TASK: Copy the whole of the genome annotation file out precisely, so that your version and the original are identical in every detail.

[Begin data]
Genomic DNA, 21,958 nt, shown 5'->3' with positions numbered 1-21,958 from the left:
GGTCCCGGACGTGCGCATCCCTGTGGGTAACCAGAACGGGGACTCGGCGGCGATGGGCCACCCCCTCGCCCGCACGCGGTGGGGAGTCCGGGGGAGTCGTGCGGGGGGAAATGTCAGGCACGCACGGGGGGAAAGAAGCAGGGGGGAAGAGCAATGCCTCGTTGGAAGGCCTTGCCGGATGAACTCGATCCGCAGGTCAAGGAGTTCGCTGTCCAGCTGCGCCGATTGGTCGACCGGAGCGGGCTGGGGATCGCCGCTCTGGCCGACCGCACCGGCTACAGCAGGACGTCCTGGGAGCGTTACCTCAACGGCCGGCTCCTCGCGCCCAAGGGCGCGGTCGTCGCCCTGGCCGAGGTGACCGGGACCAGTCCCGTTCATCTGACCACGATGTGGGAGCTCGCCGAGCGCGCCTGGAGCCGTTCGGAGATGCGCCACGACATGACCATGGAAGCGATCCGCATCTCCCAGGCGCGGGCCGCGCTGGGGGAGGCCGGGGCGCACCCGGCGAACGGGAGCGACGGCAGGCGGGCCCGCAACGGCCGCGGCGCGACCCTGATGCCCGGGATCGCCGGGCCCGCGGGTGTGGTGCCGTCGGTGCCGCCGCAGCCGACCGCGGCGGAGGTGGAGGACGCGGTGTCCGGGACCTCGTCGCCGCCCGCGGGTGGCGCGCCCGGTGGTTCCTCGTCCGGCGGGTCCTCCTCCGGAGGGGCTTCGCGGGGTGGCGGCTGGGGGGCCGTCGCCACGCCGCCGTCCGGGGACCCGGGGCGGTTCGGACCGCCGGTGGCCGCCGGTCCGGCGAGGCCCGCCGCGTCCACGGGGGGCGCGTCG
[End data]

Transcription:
Genomic DNA, 21,958 nt, shown 5'->3' with positions numbered 1-21,958 from the left:
GGTCCCGGACGTGCGCATCCCTGTGGGTAACCAGAACGGGGACTCGGCGGCGATGGGCCACCCCCTCGCCCGCACGCGGTGGGGAGTCCGGGGGAGTCGTGCGGGGGGAAATGTCAGGCACGCACGGGGGGAAAGAAGCAGGGGGGAAGAGCAATGCCTCGTTGGAAGGCCTTGCCGGATGAACTCGATCCGCAGGTCAAGGAGTTCGCTGTCCAGCTGCGCCGATTGGTCGACCGGAGCGGGCTGGGGATCGCCGCTCTGGCCGACCGCACCGGCTACAGCAGGACGTCCTGGGAGCGTTACCTCAACGGCCGGCTCCTCGCGCCCAAGGGCGCGGTCGTCGCCCTGGCCGAGGTGACCGGGACCAGTCCCGTTCATCTGACCACGATGTGGGAGCTCGCCGAGCGCGCCTGGAGCCGTTCGGAGATGCGCCACGACATGACCATGGAAGCGATCCGCATCTCCCAGGCGCGGGCCGCGCTGGGGGAGGCCGGGGCGCACCCGGCGAACGGGAGCGACGGCAGGCGGGCCCGCAACGGCCGCGGCGCGACCCTGATGCCCGGGATCGCCGGGCCCGCGGGTGTGGTGCCGTCGGTGCCGCCGCAGCCGACCGCGGCGGAGGTGGAGGACGCGGTGTCCGGGACCTCGTCGCCGCCCGCGGGTGGCGCGCCCGGTGGTTCCTCGTCCGGCGGGTCCTCCTCCGGAGGGGCTTCGCGGGGTGGCGGCTGGGGGGCCGTCGCCACGCCGCCGTCCGGGGACCCGGGGCGGTTCGGACCGCCGGTGGCCGCCGGTCCGGCGAGGCCCGCCGCGTCCACGGGGGGCGCGTCG